Who first proposed that matter is composed of tiny, indivisible particles?

1 Answer
Nov 14, 2015

In the 5th century BC, Democritus of Abdera proposed the idea of an atom, which was advanced as the smallest, indivisible particle (and the Greek word #alphatauomuos# means indivisible or uncuttable!).


Democritus was more a philosopher than an experimental chemist, and nothing of his writings survive. There were no practical or experimental applications of his philosophical musings. Fast forward 2000 years to the 19th century, and John Dalton proposed a simple atomic theory, which attempted to explain the behavior of matter. (If it seems that I offer disrespect to philosophy, please note that Dalton would have described himself as a natural philosopher!)

The main points of Dalton's atomic theory were: (i) that elements were composed of small indivisible particles, #"atoms"# (from the Greek word for #"indivisible"# or #"uncuttable"#, #alphatauomuos#, perhaps a nod to old Democritus); (ii) that atoms of a given element are identical in size, shape, and mass; (iii) atoms could be neither created nor destroyed; (iv) atoms could combine in simple whole number ratios; (v) such combinations were examples of chemical reactions.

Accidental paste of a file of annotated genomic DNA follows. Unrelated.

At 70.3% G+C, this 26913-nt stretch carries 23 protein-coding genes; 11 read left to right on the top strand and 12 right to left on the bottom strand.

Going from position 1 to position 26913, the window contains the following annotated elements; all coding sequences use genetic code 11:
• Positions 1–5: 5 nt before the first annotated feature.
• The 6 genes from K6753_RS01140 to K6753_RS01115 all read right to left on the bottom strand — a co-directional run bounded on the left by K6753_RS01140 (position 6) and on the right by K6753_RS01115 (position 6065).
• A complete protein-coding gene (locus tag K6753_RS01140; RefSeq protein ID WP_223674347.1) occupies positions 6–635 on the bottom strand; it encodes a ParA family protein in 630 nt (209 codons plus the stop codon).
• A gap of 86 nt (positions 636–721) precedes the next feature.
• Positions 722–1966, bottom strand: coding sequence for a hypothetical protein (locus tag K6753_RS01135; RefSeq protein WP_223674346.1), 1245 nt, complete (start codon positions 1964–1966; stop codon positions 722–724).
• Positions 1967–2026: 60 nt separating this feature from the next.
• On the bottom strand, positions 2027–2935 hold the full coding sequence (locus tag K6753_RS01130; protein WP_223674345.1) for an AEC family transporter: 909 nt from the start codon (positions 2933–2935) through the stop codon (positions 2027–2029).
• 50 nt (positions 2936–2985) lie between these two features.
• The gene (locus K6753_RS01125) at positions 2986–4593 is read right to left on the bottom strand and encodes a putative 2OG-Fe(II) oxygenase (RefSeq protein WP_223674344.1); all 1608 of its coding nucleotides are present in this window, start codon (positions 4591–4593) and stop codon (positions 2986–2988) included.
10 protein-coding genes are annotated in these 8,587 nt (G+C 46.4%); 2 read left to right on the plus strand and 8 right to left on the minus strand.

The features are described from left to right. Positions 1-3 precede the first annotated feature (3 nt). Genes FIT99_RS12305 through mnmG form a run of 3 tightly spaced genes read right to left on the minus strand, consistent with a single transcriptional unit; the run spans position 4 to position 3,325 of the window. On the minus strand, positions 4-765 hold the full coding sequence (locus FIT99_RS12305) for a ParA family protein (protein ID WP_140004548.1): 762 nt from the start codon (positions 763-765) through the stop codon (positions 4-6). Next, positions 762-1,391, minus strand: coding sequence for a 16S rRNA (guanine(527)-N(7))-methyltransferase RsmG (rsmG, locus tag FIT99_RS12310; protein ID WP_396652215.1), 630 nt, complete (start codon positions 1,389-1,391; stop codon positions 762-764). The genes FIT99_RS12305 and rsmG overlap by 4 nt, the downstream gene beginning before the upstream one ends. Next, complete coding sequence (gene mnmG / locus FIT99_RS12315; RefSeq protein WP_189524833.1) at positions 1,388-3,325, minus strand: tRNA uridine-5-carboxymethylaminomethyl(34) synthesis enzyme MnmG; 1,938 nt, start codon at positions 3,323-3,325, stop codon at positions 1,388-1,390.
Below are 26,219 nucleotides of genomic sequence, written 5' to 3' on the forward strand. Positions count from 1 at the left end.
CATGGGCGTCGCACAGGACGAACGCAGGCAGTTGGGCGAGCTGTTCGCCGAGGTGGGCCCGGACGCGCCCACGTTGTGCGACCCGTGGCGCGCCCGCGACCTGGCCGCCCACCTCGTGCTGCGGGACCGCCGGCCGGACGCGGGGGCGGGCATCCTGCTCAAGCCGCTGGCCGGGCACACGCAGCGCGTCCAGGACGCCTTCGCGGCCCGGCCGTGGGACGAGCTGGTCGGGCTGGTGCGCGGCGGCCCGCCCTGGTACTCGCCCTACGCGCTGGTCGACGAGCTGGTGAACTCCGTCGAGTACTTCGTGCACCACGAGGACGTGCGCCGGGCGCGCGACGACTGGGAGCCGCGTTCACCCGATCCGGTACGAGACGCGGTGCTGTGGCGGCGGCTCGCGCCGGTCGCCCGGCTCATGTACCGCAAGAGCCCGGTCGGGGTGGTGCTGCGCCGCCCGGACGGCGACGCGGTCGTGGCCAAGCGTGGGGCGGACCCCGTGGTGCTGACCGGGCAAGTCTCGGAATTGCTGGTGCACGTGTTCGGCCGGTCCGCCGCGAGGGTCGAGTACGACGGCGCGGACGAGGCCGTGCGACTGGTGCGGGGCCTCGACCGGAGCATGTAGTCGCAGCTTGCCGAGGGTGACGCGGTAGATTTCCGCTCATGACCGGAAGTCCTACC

A modern chemist or physicist would have very little issue with any of these principles - and of course our own conception of atoms and molecules derives from Dalton. Dalton formulated his atomic theory on experiment; he was an accomplished experimentalist. Much of his theory was based on the behaviour of gases, the which he could investigate by simple experiments.

Just in the interest of history, many speculate that Galileo and Newton in the 17th century had anticipated many of Dalton's ideas. They were such accomplished polymaths that they failed to write any of their atomic theory down.